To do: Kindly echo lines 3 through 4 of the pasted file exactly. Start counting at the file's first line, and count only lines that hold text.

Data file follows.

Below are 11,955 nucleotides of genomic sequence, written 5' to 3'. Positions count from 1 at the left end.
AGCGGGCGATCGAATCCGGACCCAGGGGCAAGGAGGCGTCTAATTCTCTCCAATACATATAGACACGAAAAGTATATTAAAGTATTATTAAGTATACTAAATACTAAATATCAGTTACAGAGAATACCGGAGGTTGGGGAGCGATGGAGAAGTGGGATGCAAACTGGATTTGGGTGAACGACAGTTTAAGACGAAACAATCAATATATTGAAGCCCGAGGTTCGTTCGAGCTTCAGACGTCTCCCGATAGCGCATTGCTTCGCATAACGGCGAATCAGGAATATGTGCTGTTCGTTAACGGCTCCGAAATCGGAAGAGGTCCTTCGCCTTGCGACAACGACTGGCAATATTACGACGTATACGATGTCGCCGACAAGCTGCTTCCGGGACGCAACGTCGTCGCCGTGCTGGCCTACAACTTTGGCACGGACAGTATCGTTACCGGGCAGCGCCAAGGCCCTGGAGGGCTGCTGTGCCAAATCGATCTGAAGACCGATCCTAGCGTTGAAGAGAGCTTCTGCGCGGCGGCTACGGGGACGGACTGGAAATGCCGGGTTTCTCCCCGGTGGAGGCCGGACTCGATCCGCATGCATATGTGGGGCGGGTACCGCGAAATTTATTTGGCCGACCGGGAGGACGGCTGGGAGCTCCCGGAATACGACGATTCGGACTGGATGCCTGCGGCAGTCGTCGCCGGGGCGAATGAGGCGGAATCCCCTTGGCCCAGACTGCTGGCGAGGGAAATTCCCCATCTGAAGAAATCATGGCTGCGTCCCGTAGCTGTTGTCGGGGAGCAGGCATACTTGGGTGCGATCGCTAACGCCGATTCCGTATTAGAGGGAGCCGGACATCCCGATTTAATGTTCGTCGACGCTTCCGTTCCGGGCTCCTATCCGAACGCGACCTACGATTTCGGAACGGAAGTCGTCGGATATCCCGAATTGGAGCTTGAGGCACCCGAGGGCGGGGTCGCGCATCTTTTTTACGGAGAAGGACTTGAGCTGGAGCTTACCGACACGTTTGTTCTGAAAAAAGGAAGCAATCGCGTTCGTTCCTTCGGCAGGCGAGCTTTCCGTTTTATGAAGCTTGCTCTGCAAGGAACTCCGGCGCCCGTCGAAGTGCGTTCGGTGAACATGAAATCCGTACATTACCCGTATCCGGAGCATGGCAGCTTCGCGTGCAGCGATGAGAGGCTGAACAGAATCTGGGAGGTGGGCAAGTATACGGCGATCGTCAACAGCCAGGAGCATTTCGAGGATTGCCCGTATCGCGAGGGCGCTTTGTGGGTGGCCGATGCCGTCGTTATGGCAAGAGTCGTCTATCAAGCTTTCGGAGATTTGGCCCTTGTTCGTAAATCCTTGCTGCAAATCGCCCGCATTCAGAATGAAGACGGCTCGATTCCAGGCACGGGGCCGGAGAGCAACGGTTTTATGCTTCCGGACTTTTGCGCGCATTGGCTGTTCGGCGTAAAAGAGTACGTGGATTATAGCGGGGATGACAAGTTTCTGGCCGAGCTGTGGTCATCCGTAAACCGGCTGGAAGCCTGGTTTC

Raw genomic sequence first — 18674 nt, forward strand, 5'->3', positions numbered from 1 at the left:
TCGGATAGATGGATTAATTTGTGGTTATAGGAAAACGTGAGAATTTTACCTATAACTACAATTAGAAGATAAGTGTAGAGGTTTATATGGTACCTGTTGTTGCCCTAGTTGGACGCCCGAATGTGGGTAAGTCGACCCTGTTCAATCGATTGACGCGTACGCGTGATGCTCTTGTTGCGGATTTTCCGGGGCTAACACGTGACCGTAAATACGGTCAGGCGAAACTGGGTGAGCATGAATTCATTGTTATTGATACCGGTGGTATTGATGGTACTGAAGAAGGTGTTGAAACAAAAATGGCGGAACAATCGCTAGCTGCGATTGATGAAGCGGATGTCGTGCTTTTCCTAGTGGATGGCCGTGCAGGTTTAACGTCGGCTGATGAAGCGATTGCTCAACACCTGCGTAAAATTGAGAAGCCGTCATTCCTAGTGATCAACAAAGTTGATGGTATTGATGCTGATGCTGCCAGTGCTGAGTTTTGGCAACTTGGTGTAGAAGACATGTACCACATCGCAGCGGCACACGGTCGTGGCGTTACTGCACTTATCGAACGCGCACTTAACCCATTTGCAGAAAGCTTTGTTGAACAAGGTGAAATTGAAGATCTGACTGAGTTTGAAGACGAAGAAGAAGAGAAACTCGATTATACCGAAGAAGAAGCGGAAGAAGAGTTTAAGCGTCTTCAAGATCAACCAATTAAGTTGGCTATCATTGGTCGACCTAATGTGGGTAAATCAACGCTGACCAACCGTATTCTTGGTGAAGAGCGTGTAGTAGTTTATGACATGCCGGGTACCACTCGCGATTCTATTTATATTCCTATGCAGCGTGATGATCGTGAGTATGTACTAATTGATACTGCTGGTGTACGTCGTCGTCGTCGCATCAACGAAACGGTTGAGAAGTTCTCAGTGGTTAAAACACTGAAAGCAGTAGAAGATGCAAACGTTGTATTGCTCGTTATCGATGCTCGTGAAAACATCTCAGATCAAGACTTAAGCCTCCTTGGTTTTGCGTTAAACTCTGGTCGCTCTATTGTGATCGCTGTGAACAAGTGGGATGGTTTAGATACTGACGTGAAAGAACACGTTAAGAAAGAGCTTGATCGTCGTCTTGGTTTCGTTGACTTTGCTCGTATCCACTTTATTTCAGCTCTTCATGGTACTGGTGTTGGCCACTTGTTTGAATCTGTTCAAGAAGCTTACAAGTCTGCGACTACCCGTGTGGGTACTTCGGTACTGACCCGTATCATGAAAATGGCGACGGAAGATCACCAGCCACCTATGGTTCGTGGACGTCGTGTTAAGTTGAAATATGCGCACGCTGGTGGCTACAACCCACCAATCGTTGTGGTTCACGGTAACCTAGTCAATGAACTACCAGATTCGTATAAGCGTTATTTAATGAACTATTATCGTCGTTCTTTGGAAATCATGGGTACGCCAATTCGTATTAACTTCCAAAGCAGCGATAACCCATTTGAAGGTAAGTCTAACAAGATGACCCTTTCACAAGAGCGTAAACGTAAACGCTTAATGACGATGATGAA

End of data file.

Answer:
Raw genomic sequence first — 18674 nt, forward strand, 5'->3', positions numbered from 1 at the left:
TCGGATAGATGGATTAATTTGTGGTTATAGGAAAACGTGAGAATTTTACCTATAACTACAATTAGAAGATAAGTGTAGAGGTTTATATGGTACCTGTTGTTGCCCTAGTTGGACGCCCGAATGTGGGTAAGTCGACCCTGTTCAATCGATTGACGCGTACGCGTGATGCTCTTGTTGCGGATTTTCCGGGGCTAACACGTGACCGTAAATACGGTCAGGCGAAACTGGGTGAGCATGAATTCATTGTTATTGATACCGGTGGTATTGATGGTACTGAAGAAGGTGTTGAAACAAAAATGGCGGAACAATCGCTAGCTGCGATTGATGAAGCGGATGTCGTGCTTTTCCTAGTGGATGGCCGTGCAGGTTTAACGTCGGCTGATGAAGCGATTGCTCAACACCTGCGTAAAATTGAGAAGCCGTCATTCCTAGTGATCAACAAAGTTGATGGTATTGATGCTGATGCTGCCAGTGCTGAGTTTTGGCAACTTGGTGTAGAAGACATGTACCACATCGCAGCGGCACACGGTCGTGGCGTTACTGCACTTATCGAACGCGCACTTAACCCATTTGCAGAAAGCTTTGTTGAACAAGGTGAAATTGAAGATCTGACTGAGTTTGAAGACGAAGAAGAAGAGAAACTCGATTATACCGAAGAAGAAGCGGAAGAAGAGTTTAAGCGTCTTCAAGATCAACCAATTAAGTTGGCTATCATTGGTCGACCTAATGTGGGTAAATCAACGCTGACCAACCGTATTCTTGGTGAAGAGCGTGTAGTAGTTTATGACATGCCGGGTACCACTCGCGATTCTATTTATATTCCTATGCAGCGTGATGATCGTGAGTATGTACTAATTGATACTGCTGGTGTACGTCGTCGTCGTCGCATCAACGAAACGGTTGAGAAGTTCTCAGTGGTTAAAACACTGAAAGCAGTAGAAGATGCAAACGTTGTATTGCTCGTTATCGATGCTCGTGAAAACATCTCAGATCAAGACTTAAGCCTCCTTGGTTTTGCGTTAAACTCTGGTCGCTCTATTGTGATCGCTGTGAACAAGTGGGATGGTTTAGATACTGACGTGAAAGAACACGTTAAGAAAGAGCTTGATCGTCGTCTTGGTTTCGTTGACTTTGCTCGTATCCACTTTATTTCAGCTCTTCATGGTACTGGTGTTGGCCACTTGTTTGAATCTGTTCAAGAAGCTTACAAGTCTGCGACTACCCGTGTGGGTACTTCGGTACTGACCCGTATCATGAAAATGGCGACGGAAGATCACCAGCCACCTATGGTTCGTGGACGTCGTGTTAAGTTGAAATATGCGCACGCTGGTGGCTACAACCCACCAATCGTTGTGGTTCACGGTAACCTAGTCAATGAACTACCAGATTCGTATAAGCGTTATTTAATGAACTATTATCGTCGTTCTTTGGAAATCATGGGTACGCCAATTCGTATTAACTTCCAAAGCAGCGATAACCCATTTGAAGGTAAGTCTAACAAGATGACCCTTTCACAAGAGCGTAAACGTAAACGCTTAATGACGATGATGAA